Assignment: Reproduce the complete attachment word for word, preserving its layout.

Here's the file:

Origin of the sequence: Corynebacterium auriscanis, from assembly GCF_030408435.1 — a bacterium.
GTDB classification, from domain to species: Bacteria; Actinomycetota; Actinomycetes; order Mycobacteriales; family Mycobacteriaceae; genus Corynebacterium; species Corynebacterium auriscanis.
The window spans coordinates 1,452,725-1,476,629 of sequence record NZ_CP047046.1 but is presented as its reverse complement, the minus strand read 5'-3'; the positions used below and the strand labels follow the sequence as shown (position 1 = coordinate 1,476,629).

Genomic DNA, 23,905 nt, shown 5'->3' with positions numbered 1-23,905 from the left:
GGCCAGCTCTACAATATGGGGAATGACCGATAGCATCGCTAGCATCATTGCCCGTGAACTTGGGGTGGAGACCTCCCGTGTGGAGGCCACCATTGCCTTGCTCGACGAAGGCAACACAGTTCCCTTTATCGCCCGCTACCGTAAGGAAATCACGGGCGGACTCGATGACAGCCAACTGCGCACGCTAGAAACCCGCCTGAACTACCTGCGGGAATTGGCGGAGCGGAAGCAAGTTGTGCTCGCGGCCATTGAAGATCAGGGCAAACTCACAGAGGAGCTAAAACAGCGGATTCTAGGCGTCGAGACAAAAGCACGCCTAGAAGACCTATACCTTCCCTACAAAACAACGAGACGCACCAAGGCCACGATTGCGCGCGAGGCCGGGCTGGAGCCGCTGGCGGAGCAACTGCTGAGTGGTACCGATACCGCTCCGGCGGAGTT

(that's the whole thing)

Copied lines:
Origin of the sequence: Corynebacterium auriscanis, from assembly GCF_030408435.1 — a bacterium.
GTDB classification, from domain to species: Bacteria; Actinomycetota; Actinomycetes; order Mycobacteriales; family Mycobacteriaceae; genus Corynebacterium; species Corynebacterium auriscanis.
The window spans coordinates 1,452,725-1,476,629 of sequence record NZ_CP047046.1 but is presented as its reverse complement, the minus strand read 5'-3'; the positions used below and the strand labels follow the sequence as shown (position 1 = coordinate 1,476,629).

Genomic DNA, 23,905 nt, shown 5'->3' with positions numbered 1-23,905 from the left:
GGCCAGCTCTACAATATGGGGAATGACCGATAGCATCGCTAGCATCATTGCCCGTGAACTTGGGGTGGAGACCTCCCGTGTGGAGGCCACCATTGCCTTGCTCGACGAAGGCAACACAGTTCCCTTTATCGCCCGCTACCGTAAGGAAATCACGGGCGGACTCGATGACAGCCAACTGCGCACGCTAGAAACCCGCCTGAACTACCTGCGGGAATTGGCGGAGCGGAAGCAAGTTGTGCTCGCGGCCATTGAAGATCAGGGCAAACTCACAGAGGAGCTAAAACAGCGGATTCTAGGCGTCGAGACAAAAGCACGCCTAGAAGACCTATACCTTCCCTACAAAACAACGAGACGCACCAAGGCCACGATTGCGCGCGAGGCCGGGCTGGAGCCGCTGGCGGAGCAACTGCTGAGTGGTACCGATACCGCTCCGGCGGAGTT